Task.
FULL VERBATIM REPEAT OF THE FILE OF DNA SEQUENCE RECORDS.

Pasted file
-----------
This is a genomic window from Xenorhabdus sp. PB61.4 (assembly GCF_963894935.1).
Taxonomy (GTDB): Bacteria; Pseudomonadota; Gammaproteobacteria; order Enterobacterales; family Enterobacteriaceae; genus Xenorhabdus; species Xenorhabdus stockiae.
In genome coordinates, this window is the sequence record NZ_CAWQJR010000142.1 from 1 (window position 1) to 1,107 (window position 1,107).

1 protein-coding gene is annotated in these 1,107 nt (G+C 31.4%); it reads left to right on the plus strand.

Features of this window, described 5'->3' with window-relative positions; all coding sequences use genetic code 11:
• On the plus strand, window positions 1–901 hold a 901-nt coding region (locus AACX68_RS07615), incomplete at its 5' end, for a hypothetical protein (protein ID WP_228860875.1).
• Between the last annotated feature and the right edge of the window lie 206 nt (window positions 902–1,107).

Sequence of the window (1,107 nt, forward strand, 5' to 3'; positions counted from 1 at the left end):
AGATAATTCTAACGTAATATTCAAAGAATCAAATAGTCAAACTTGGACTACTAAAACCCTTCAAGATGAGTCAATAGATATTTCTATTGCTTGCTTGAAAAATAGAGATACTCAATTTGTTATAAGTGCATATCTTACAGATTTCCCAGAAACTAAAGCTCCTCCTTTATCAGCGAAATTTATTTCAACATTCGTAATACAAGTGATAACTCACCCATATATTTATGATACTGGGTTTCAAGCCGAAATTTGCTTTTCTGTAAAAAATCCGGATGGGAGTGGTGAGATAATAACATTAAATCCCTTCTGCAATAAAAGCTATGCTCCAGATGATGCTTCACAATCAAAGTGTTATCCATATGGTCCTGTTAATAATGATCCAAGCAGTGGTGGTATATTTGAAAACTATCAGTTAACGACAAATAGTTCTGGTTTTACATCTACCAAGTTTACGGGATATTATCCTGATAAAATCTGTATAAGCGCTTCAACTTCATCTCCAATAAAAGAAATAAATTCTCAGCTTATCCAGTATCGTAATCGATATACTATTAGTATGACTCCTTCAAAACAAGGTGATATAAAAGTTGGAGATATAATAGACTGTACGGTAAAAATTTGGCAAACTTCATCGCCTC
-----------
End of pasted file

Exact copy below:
This is a genomic window from Xenorhabdus sp. PB61.4 (assembly GCF_963894935.1).
Taxonomy (GTDB): Bacteria; Pseudomonadota; Gammaproteobacteria; order Enterobacterales; family Enterobacteriaceae; genus Xenorhabdus; species Xenorhabdus stockiae.
In genome coordinates, this window is the sequence record NZ_CAWQJR010000142.1 from 1 (window position 1) to 1,107 (window position 1,107).

1 protein-coding gene is annotated in these 1,107 nt (G+C 31.4%); it reads left to right on the plus strand.

Features of this window, described 5'->3' with window-relative positions; all coding sequences use genetic code 11:
• On the plus strand, window positions 1–901 hold a 901-nt coding region (locus AACX68_RS07615), incomplete at its 5' end, for a hypothetical protein (protein ID WP_228860875.1).
• Between the last annotated feature and the right edge of the window lie 206 nt (window positions 902–1,107).

Sequence of the window (1,107 nt, forward strand, 5' to 3'; positions counted from 1 at the left end):
AGATAATTCTAACGTAATATTCAAAGAATCAAATAGTCAAACTTGGACTACTAAAACCCTTCAAGATGAGTCAATAGATATTTCTATTGCTTGCTTGAAAAATAGAGATACTCAATTTGTTATAAGTGCATATCTTACAGATTTCCCAGAAACTAAAGCTCCTCCTTTATCAGCGAAATTTATTTCAACATTCGTAATACAAGTGATAACTCACCCATATATTTATGATACTGGGTTTCAAGCCGAAATTTGCTTTTCTGTAAAAAATCCGGATGGGAGTGGTGAGATAATAACATTAAATCCCTTCTGCAATAAAAGCTATGCTCCAGATGATGCTTCACAATCAAAGTGTTATCCATATGGTCCTGTTAATAATGATCCAAGCAGTGGTGGTATATTTGAAAACTATCAGTTAACGACAAATAGTTCTGGTTTTACATCTACCAAGTTTACGGGATATTATCCTGATAAAATCTGTATAAGCGCTTCAACTTCATCTCCAATAAAAGAAATAAATTCTCAGCTTATCCAGTATCGTAATCGATATACTATTAGTATGACTCCTTCAAAACAAGGTGATATAAAAGTTGGAGATATAATAGACTGTACGGTAAAAATTTGGCAAACTTCATCGCCTC